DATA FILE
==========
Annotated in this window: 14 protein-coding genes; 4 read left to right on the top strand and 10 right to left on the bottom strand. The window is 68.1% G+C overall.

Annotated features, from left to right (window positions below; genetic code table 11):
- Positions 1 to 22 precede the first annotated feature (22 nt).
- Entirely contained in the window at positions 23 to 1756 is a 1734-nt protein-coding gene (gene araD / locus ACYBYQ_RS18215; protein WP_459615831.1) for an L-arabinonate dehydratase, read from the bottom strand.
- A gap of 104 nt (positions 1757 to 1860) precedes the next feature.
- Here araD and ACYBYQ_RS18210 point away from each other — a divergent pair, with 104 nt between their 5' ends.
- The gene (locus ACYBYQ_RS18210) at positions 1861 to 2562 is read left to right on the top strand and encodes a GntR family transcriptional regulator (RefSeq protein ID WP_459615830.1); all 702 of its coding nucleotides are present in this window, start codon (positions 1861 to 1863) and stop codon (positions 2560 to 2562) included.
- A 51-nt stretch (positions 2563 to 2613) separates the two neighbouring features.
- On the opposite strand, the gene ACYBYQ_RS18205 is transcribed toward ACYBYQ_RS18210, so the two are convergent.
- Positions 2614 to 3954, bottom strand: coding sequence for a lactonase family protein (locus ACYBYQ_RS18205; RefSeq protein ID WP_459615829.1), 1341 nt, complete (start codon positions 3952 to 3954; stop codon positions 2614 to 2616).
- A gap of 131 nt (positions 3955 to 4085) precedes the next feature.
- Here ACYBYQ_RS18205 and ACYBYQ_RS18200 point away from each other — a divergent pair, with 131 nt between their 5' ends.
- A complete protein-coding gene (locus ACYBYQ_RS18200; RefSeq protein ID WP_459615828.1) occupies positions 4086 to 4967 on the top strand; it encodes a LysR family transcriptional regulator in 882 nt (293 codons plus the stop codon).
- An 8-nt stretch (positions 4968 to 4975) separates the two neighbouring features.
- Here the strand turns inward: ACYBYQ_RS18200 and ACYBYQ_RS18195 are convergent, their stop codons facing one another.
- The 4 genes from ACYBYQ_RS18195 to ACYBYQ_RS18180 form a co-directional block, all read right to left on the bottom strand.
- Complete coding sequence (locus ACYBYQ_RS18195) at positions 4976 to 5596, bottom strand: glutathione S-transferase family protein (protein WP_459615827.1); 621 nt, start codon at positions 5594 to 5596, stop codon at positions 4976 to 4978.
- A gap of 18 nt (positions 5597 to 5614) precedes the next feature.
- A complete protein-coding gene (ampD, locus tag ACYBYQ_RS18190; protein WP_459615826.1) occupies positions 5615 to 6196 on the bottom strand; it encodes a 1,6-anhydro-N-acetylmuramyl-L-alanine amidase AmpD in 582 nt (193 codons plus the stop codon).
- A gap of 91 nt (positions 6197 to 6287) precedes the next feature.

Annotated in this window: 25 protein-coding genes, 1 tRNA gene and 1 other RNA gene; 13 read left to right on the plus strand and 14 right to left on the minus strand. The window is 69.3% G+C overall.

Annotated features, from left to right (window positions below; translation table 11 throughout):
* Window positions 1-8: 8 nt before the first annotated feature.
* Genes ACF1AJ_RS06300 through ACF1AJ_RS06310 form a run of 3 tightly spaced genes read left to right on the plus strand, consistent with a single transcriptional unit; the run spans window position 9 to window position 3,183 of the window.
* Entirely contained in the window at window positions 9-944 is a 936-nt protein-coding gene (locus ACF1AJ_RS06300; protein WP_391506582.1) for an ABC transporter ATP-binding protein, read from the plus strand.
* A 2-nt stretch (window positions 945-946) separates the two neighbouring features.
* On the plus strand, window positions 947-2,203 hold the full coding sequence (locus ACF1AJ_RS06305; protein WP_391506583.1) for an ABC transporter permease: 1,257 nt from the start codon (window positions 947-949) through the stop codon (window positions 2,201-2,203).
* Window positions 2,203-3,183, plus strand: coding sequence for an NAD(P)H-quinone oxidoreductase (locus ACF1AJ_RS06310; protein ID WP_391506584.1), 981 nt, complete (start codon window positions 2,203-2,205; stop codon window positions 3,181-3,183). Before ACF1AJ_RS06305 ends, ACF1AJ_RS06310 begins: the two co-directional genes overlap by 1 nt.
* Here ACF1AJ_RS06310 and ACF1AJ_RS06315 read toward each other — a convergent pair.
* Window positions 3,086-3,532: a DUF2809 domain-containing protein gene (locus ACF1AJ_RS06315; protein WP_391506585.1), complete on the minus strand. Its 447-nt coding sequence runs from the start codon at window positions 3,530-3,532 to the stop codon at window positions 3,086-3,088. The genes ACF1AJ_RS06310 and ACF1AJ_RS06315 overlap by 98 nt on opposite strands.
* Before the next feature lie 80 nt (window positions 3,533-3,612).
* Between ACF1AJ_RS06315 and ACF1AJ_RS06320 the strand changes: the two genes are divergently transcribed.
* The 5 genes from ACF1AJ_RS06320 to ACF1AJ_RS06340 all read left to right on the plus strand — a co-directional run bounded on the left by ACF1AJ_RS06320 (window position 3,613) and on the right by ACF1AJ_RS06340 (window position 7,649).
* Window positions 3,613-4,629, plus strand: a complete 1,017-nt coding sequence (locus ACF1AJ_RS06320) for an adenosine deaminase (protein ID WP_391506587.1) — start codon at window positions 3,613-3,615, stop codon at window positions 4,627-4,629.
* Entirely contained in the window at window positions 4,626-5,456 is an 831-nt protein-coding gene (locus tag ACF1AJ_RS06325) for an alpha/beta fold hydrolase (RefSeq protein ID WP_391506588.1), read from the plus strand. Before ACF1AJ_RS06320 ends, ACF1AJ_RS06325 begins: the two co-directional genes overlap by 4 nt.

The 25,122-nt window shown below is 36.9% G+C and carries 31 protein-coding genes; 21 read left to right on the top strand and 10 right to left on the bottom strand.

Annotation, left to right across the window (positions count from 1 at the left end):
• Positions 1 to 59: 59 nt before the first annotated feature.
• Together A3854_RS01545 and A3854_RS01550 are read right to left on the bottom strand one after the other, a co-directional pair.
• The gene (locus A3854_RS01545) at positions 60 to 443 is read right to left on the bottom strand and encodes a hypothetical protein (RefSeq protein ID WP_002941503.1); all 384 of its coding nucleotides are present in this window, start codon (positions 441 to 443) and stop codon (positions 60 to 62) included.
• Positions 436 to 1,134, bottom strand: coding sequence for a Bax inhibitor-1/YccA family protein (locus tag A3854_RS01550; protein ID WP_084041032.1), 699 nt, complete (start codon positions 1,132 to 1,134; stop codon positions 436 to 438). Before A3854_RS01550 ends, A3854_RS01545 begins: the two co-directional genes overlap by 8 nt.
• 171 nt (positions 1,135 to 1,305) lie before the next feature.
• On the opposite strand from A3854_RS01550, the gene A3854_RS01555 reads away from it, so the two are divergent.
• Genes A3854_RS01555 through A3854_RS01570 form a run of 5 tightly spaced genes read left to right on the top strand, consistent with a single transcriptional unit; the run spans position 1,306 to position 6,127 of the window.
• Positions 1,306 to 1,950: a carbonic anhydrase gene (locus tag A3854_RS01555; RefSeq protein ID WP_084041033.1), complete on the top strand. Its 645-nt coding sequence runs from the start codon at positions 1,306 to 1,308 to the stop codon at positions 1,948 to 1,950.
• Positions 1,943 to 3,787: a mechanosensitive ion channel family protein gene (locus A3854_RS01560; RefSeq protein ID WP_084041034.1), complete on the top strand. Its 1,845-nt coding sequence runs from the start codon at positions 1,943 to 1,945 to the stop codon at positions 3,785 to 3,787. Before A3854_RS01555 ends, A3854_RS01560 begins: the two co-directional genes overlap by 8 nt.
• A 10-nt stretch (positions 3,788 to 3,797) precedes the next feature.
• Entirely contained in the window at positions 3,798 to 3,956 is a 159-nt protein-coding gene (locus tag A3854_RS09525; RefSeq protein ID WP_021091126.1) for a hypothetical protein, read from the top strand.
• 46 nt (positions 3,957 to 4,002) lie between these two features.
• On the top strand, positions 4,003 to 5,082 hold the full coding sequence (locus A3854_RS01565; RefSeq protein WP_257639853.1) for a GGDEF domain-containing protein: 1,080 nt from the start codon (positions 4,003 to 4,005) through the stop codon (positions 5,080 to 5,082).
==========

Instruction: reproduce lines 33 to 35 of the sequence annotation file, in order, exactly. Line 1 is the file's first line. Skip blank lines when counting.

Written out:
* The 5 genes from ACF1AJ_RS06320 to ACF1AJ_RS06340 all read left to right on the plus strand — a co-directional run bounded on the left by ACF1AJ_RS06320 (window position 3,613) and on the right by ACF1AJ_RS06340 (window position 7,649).
* Window positions 3,613-4,629, plus strand: a complete 1,017-nt coding sequence (locus ACF1AJ_RS06320) for an adenosine deaminase (protein ID WP_391506587.1) — start codon at window positions 3,613-3,615, stop codon at window positions 4,627-4,629.
* Entirely contained in the window at window positions 4,626-5,456 is an 831-nt protein-coding gene (locus tag ACF1AJ_RS06325) for an alpha/beta fold hydrolase (RefSeq protein ID WP_391506588.1), read from the plus strand. Before ACF1AJ_RS06320 ends, ACF1AJ_RS06325 begins: the two co-directional genes overlap by 4 nt.